Most everything one needs to know about Ken Burns’s and Lynn Novick’s epic interpretation of the Vietnam War is evident in their summary of the conflict in the film’s eighteenth and final hour. “The Vietnam War was a tragedy, immeasurable and irredeemable,” declares narrator Peter Coyote. “But meaning can be found in the individual stories of those who lived through it: stories of courage and comradeship, and perseverance, of understanding and forgiveness and, ultimately, reconciliation.” Moments later, the series concludes with the filmmakers’ admonition, channeled through The Beatles, that we, the American viewers, need to “Let It Be.”

Burns’s and Novick’s unsubtle message is that they have just given us their definitive film history of the Vietnam War, that we have now learned enough from the “meaning” found in “the individual stories” to see that the war was, in essence, a “tragedy.” Armed with this knowledge, viewers should be prepared to “let it be,” to put the war behind them, at last. In an interview, Burns said the film’s use of “Let It Be” is “about an ultimate reconciliation” that he hoped the film could facilitate. After ten episodes of toggling between deeply affective personal stories and overly simplistic analysis of wartime policy and politics, it is hard not to worry about how many millions of PBS viewers fell for this “ultimate reconciliation” charade.

One certainly cannot accuse Burns and Novick of failing the test of the famous antiwar priest, Daniel Berrigan, to “know where you stand, and stand there.” By Berrigan’s measure, citizens had a responsibility to be informed about and to stand either for or against the Vietnam War, stand either for or against peace. Burns and Novick reject any such choice, but they certainly know where they stand: above us. And, boy, do they stand there, talking down to the audience the way parents speak to children who ask too many questions. Ian Parker, profiling Burns recently in the New Yorker, describes the director’s “default conversational” mode as “Commencement Address.” No wonder.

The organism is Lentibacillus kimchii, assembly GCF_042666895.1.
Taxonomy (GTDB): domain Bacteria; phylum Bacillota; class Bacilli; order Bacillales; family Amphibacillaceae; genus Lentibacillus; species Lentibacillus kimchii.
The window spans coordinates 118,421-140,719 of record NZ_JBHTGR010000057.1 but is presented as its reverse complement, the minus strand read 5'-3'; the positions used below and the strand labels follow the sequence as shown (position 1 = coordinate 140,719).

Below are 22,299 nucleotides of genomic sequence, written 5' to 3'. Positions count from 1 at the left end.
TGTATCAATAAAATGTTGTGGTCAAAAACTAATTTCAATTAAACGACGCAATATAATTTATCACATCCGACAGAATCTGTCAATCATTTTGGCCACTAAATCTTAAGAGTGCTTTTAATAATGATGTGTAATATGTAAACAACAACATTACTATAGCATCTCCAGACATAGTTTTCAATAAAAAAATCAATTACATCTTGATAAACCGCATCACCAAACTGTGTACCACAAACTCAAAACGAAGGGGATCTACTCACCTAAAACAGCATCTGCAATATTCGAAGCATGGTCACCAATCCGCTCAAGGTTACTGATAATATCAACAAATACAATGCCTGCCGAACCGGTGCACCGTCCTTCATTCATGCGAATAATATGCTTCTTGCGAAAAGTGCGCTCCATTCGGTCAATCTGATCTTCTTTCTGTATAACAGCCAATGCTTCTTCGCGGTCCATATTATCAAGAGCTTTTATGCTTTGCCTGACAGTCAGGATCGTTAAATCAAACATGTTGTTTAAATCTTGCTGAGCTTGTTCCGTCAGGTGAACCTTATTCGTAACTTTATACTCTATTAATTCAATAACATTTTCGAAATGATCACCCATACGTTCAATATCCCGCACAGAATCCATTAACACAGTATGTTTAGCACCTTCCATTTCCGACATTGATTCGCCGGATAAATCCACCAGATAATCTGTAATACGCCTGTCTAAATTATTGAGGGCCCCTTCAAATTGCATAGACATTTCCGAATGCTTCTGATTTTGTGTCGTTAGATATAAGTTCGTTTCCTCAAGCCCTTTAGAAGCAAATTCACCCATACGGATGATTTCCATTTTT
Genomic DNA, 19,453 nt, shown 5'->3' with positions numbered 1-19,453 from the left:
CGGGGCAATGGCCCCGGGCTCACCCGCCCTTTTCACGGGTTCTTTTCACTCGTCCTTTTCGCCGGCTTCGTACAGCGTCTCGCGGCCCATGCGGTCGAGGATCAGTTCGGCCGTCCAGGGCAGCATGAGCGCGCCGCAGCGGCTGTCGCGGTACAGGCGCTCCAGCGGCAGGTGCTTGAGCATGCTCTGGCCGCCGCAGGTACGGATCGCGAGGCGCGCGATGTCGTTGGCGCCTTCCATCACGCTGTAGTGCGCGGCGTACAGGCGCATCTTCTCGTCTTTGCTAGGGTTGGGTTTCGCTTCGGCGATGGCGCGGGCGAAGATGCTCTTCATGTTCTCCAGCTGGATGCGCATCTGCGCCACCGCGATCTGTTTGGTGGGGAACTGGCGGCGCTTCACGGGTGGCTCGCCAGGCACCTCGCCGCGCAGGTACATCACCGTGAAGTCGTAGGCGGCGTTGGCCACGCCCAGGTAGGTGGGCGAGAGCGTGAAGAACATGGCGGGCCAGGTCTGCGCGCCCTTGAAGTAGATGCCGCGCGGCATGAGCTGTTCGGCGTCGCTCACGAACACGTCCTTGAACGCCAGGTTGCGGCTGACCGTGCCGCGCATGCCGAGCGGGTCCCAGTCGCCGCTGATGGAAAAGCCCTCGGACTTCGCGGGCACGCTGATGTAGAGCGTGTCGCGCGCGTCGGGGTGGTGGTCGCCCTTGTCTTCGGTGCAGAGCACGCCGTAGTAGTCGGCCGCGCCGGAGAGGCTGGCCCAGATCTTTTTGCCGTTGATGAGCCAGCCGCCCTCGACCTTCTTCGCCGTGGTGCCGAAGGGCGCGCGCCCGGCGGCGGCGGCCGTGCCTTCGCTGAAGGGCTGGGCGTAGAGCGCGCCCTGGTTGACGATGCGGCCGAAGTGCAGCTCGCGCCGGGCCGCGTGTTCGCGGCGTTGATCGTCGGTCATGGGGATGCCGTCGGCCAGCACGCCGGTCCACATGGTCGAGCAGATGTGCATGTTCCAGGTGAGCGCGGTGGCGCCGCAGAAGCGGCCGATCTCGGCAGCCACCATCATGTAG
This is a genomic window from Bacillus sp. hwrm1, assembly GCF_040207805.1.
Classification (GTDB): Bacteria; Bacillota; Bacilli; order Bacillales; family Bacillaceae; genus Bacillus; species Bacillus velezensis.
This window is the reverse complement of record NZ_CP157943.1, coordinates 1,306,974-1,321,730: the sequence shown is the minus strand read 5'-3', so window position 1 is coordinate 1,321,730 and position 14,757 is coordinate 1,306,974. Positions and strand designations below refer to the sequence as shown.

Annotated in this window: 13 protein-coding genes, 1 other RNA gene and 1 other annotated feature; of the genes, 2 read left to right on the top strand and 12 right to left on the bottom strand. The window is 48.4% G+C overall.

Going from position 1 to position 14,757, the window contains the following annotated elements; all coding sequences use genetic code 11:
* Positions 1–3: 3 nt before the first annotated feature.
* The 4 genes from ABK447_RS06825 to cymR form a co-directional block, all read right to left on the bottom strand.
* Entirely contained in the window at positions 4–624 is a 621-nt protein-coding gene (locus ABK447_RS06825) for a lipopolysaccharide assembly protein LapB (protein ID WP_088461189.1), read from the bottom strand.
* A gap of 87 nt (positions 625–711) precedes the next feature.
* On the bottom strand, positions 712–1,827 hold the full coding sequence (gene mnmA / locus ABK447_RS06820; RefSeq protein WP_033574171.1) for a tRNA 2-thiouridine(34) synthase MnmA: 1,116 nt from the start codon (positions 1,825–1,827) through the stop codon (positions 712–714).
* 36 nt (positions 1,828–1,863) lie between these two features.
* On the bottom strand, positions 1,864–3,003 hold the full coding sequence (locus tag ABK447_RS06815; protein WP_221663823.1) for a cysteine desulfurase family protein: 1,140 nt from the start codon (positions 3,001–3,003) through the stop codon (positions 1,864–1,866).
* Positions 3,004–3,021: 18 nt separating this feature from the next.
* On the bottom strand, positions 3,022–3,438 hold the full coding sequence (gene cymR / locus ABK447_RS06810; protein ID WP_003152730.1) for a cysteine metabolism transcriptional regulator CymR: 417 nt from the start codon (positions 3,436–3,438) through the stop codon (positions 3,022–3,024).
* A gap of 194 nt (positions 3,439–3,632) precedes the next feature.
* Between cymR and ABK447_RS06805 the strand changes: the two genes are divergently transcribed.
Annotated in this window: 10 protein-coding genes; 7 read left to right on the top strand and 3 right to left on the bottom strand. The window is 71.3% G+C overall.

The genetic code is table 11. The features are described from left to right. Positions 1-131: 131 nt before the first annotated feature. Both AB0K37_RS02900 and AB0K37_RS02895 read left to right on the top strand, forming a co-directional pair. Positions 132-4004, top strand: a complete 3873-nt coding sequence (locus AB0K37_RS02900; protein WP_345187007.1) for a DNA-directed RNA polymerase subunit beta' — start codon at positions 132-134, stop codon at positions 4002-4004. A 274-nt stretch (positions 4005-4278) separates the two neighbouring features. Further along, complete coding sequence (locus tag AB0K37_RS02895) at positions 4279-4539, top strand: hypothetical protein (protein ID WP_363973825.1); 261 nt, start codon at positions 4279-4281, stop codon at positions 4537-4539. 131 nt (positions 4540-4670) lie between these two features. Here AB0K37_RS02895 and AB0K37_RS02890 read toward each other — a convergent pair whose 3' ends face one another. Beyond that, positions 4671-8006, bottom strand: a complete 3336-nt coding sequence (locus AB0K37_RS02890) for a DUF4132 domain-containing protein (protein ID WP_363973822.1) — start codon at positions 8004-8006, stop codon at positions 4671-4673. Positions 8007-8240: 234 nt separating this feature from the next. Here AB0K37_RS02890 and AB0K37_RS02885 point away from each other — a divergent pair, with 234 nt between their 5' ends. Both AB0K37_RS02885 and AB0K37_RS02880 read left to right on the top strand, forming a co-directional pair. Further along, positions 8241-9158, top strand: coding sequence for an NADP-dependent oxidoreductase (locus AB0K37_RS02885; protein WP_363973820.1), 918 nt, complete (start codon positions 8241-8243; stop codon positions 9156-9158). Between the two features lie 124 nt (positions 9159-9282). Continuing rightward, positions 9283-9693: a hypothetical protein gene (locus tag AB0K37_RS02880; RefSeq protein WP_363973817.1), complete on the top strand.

For all their desire for historical and moral clarity, Burns and Novick give us a version of the Vietnam War that is as muddy as the Mekong River. The promotional material stresses the banal point that “There is No Single Truth in War.” Yet problems of proportion, emphasis, and voice obscure many of the central questions surrounding the war – the very questions that must be resolved if the nation is ever to achieve the kind of “ultimate reconciliation” the filmmakers seem to promise.

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Michael Stewart Foley is University Professor of American Civilization at Université Grenoble Alpes in France.